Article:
Latin America would possibly the world’s most dangerous place to become a environmentalist.
Environmental protester Jose Isidro Tendetza was beaten up and his bones were broken before he could even reach the Peruvian capital of Lima against mining operations. Tendetza, a well-known indigenous environmental and indigenous activist, was said to have been tortured before being thrown into the river.
According to Domingo Ankuash, the leader of the Shuar Indigenious group, the culprits for Tendetza’s plight had never been caught. However, he pointed out that Tendetza made many enemies as a critic of open-pit copper mines. According to Ankuash, Tendetza’s killings was covered up by the Ecuadorian government, who is heavily reliant on the mines
“This is a camouflaged crime,” Ankuash said. “In Ecuador, multinational companies are invited by the government and get full state security from the police and the army. The army and police don’t provide protection for the people; they don’t defend the Shuar people. They’ve been bought by the company.”
Latin America continues to hold a record of violence against environmentalists. In 2014, there had been 116 environmentalists killed, with 29 killed in Brazil. Colombia had killed 24 of its environmenalists.
Most environmentalists come from indigenous groups driven away by large landowners. Without any law to turn to and pinned by large mining companies, these individuals fight against ese companies to take back their rights to their land.
YouTube Channel Contiki shows what it’s like to live in Latin America as a tourist. After showing off footage from a scuba diving session, biking and gliding, Contiki then shows off the tasteful and lovely cuisines the country has to offer in this video!
Sandra, the Orangutan at the Buenos Aires zoo, was granted some basic human rights by an Argentinian court. Lawyers have fought to free Sandra from the Buenos Aires zoo by arguing that she should be given legal rights and that she was illegally detained.
Sandra is clearly not a human, but the court case clarified whether orang-utans, or primates for that matter, was a “thing” or a “person.”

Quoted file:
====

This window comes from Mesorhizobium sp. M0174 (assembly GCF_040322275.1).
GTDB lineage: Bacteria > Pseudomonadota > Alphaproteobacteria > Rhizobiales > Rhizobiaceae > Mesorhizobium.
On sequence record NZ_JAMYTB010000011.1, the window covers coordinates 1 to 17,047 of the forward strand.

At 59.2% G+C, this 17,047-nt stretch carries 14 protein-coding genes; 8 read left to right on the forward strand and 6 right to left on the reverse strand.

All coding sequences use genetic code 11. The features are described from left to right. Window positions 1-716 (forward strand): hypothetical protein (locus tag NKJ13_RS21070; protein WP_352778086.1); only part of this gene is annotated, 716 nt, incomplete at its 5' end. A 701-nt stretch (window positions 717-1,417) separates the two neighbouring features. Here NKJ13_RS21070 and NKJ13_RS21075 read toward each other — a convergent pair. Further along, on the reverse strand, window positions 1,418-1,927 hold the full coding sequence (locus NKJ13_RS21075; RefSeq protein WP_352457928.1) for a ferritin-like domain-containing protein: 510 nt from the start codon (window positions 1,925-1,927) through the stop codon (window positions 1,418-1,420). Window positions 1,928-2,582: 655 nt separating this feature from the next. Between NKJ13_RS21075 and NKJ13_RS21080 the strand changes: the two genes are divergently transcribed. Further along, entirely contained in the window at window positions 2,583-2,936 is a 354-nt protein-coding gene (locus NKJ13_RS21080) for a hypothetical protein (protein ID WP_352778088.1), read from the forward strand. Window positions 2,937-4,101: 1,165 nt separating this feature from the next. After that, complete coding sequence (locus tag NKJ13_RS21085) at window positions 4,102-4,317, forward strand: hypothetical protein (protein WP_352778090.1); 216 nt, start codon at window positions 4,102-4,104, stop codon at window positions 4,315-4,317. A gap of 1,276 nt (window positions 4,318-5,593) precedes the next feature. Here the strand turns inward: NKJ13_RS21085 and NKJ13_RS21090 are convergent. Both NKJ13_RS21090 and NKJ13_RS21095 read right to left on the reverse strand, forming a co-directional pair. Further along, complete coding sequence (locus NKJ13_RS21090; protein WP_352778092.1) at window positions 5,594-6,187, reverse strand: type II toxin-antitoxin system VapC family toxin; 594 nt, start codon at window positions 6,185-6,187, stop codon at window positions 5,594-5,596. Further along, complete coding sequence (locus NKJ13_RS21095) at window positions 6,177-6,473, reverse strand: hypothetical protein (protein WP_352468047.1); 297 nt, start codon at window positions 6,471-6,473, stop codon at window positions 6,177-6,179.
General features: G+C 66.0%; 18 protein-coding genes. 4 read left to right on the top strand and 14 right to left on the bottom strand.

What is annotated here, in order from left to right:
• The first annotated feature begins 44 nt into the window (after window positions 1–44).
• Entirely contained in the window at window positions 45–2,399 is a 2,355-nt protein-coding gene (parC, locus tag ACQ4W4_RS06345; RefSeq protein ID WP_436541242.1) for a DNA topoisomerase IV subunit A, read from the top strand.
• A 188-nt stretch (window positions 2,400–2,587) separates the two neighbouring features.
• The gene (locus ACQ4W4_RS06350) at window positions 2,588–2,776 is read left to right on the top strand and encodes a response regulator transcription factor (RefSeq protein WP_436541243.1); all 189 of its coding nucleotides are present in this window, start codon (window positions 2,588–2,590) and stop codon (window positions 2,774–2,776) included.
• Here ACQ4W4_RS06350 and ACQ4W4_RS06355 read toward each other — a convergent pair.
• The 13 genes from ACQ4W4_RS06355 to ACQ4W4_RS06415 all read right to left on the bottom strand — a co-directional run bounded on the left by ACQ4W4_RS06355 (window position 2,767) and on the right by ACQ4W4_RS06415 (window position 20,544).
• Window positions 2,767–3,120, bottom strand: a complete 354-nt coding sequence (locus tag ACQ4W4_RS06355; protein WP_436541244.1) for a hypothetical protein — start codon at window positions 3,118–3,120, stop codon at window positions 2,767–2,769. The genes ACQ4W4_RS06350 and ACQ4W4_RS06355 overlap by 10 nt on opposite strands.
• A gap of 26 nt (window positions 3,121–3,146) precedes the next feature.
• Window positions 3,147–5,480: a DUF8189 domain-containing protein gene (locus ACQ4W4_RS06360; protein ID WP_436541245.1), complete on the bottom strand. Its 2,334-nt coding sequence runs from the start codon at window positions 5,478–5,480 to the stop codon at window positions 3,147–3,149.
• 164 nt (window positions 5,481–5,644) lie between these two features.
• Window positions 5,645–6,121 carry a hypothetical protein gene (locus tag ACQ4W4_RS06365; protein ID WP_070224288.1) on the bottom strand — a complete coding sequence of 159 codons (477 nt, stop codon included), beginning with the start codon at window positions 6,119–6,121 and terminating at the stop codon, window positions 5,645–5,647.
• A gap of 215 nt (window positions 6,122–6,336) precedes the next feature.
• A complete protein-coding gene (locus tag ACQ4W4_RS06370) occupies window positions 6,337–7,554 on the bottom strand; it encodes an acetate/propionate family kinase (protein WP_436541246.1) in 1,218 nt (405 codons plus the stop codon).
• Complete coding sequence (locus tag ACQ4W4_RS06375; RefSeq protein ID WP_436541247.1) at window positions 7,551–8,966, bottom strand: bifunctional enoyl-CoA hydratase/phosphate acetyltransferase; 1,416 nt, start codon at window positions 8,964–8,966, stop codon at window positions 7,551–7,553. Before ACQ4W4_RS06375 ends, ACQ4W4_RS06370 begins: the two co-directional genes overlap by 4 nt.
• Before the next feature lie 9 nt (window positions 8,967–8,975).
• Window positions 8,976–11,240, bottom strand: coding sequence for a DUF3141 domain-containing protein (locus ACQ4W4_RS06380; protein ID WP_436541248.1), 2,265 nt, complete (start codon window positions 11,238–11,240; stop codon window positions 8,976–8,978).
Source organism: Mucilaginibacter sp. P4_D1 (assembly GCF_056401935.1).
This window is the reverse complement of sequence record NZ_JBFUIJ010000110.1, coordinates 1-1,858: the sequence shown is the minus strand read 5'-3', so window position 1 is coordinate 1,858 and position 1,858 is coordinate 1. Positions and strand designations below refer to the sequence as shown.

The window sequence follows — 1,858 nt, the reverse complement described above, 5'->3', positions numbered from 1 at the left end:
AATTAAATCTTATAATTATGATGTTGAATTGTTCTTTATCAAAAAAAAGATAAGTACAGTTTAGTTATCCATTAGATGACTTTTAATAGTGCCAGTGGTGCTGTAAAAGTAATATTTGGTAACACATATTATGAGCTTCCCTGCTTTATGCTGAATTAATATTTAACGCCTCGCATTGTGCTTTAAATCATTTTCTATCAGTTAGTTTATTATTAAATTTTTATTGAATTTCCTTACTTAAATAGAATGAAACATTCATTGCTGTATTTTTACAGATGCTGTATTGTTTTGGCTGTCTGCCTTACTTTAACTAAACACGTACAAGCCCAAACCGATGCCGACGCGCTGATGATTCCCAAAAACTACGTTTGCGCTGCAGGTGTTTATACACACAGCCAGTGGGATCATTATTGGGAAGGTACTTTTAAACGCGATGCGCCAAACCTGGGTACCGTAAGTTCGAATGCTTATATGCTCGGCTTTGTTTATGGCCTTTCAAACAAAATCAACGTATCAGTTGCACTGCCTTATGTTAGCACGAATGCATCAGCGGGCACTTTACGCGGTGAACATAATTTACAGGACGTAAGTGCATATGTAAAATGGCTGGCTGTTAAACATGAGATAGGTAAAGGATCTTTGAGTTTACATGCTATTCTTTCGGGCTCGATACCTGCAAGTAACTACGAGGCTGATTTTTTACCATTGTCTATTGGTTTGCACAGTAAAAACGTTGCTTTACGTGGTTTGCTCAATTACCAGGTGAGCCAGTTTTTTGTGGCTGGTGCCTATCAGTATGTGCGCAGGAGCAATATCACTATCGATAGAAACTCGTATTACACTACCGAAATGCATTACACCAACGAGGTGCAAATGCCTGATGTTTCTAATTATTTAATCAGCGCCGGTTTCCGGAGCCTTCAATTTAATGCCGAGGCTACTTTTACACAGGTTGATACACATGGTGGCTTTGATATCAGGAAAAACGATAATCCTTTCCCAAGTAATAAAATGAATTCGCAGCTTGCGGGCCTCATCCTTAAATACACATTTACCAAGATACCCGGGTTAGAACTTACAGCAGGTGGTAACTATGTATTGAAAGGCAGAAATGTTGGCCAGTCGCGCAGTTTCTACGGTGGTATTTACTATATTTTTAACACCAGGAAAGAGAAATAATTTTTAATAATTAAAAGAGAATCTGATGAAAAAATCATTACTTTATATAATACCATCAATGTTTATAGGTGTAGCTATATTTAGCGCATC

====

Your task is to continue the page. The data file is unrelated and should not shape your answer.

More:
Lawyers for Argentina’s Association of Professional Lawyers for Animal Rights considered Sandra as “a person.” However, they made it clear that she was a person in the “philosophical sense.” She was detained in a situation of illegal deprivation of freedom as a “non-human person.”
They filed that she was unjustifiably detained while she has probable cognitive capability.
Sandra was born in 1986 in a German zoo and arrived in Buenos Aires in September 1994.
She regularly tried to avoid the public in her enclosure.
If there is no appeal against the court’s decision from the Buenos Aires zoo, she will be transferred to a primate sanctuary in Brazil where she can live in partial liberty.
Re-elected Brazilian President Dilma Rousseff said that dialogue will be her top priority. She has also promised to re-unite Brazil and become a “much better president than I have been until now.”
The fight for Brazilian presidency had been a closely fought battle. Both Rousseff and Centre-Right candidate Aecio Neves fought bravely against each other with a respective score of 51.6% and 48.4% respectively.
Rouseff had remained in power since 2010 as she remains highly popular with poor Brazilians, which her administration had helped thanks to her welfare programs.
However, it was clear that Brazilians were trying to look at the other way. The Brazilian Social Democratic Party (PSDB) attracted many of the wealthy and developed southern parts of Brazil.
Despite Rousseff’s call for unity and dialogue, millions of Brazilians are left unsatisfied with her work. The standards of public services in the country for health, education and basic sanitation are still too low despite Brazil having the seventh largest economy in the world.
She said that “sometimes in history, closer outcomes trigger results more quickly than ample victories. It is my hope, or even better, my certainty that the clash of ideas can create room for consensus, and my first words are going to be a call for peace and unity” during a speech in the country’s capital, Brasilia.